The Beatles

Capitol, 1965

REVIEW BY: Benjamin Ray


(Assistant Editor's note: This review is meant for those who want to discover the Beatles but haven't ever heard the full albums. Since there's maybe nine of those people in the world, I hope they're reading this.)

Were you to draw a line between the moptop boys of Beatlemania and the sophisticated composers who spoke for a generation, it would come in between Help! and Rubber Soul. The weariness and reliance on covers from Beatles For Sale is gone, and the band appears to be having fun again -- aided, more than likely, by their discovery of marijuana courtesy of one Bob Dylan. Or perhaps working on a movie again got the creative juices flowing. Whatever the reason, Help! is a very good Beatles album but not a must-own, falling somewhere between the sunny pop optimism of A Hard Day's Night and the bleak defeat of Beatles For Sale.

There would come a time, beginning in 1966, where the boys started making album statements, forcing the listener to hear the music as the product of a creative force, not a marketing machine churning out hit singles. So my_heart_sings_the_harmony_web_ad_alt_250 Help! is interesting in that it's the last album that features a few hit singles, some filler and the token George Harrison tracks that didn't add much to the overall picture. It's also half of the soundtrack to the movie, but that's useless, as the music in the movie didn't make much sense like it did in A Hard Day's Night.

Paul McCartney really steals the show here, with "Another Girl" and "The Night Before" being two of the finest album tracks of the band's entire career, the former a surprisingly quick and slightly dark pop tune driven by Paul's funky lead guitar. He also turns in "Yesterday" and the sped-up country of "I've Just Seen A Face," which could almost be a hillbilly tune and is a forgotten classic.

The album hits a slow stretch with "Act Naturally," "It's Only Love" and "You Like Me Too Much," the former a Ringo-sung throwaway cover. "You Like Me" and "Tell Me What You See" are that rare beast, Beatles tracks that are neither catchy nor worth hearing more than a couple times. It's in this stretch that the foursome shows its weariness, what with Beatlemania, filming a movie, tossing off tons of non-album singles and trying to keep sanity and marriages together at the same time. So one can forgive them a few duff tracks in the process, but it's those that keep this disc from being a classic.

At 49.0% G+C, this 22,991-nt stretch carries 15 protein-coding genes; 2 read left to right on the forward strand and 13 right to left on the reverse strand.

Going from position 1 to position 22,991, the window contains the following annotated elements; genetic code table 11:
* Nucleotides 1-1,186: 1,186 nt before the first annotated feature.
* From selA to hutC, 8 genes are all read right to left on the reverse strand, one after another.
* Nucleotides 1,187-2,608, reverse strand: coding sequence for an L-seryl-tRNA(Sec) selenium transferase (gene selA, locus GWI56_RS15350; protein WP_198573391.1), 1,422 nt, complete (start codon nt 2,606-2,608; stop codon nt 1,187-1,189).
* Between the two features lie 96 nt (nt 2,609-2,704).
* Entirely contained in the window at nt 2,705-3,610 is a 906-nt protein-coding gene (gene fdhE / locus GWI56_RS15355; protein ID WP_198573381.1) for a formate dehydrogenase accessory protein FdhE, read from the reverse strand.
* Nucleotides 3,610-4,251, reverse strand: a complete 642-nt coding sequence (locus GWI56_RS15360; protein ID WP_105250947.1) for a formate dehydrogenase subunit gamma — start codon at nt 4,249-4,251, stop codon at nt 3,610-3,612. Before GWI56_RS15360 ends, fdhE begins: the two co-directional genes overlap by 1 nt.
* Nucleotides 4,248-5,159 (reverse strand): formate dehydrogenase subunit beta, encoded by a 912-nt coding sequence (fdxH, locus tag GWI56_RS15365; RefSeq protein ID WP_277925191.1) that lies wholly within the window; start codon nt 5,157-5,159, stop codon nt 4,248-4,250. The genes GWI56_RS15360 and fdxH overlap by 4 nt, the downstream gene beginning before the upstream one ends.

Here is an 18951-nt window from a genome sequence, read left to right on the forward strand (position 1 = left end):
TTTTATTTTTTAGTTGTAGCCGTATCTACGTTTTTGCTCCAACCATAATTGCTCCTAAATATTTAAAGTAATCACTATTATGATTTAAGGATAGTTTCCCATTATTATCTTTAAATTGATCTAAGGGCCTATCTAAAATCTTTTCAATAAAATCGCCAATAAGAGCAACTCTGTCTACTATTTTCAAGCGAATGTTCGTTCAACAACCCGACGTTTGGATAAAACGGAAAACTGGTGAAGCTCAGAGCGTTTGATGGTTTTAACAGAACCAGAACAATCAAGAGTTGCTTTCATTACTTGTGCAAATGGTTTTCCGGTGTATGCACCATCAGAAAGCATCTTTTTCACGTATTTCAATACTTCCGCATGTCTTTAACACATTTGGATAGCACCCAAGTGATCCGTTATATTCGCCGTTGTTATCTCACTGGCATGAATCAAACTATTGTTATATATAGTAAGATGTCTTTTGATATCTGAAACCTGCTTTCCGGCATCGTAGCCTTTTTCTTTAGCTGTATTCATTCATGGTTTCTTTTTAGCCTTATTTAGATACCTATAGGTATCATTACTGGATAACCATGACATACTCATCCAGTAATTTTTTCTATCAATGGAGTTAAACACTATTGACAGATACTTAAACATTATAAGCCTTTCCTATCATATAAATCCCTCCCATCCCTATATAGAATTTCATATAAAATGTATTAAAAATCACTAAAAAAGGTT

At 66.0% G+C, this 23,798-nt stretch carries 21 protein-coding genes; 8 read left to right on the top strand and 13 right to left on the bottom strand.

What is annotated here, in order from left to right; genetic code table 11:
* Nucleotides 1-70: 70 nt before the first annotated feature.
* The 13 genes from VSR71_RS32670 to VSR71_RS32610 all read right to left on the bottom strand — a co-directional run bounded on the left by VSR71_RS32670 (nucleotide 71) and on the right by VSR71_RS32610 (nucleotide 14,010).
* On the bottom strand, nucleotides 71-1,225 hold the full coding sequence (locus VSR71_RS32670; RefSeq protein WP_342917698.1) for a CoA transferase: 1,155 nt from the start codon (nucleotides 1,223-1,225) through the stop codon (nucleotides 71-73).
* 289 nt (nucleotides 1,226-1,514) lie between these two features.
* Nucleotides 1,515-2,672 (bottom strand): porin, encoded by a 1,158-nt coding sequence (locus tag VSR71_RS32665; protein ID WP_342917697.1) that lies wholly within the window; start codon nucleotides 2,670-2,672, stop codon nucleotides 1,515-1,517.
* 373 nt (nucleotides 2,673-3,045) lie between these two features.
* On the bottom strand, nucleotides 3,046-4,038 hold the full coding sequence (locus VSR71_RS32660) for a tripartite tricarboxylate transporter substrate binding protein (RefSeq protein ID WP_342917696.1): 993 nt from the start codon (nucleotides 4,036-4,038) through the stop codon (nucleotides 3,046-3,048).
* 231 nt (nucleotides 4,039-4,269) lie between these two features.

Lennon's title tune still ranks as one of the most understated cries for help in all music, perhaps the jauntiest begging ever committed to vinyl, but it's his rollicking, hoarse cover of "Dizzy Miss Lizzie" that stands above most other Beatles covers. Of the other tracks, "You've Got To Hide Your Love Away" and "Ticket To Ride" are fine tunes, "I Need You" is standard George Harrison (he would improve quickly) and "You're Gonna Lose That Girl" is assured Lennon, proof that even during down times the man could write a great song when he wanted to.

With too many average tracks, Help! falls short of classic status, but the best here is still worth hearing as a bridge between what had come before and what lay ahead.

Rating: B

User Rating: B



© 2006 Benjamin Ray and The Daily Vault. All rights reserved. Review or any portion may not be reproduced without written permission. Cover art is the intellectual property of Capitol, and is used for informational purposes only.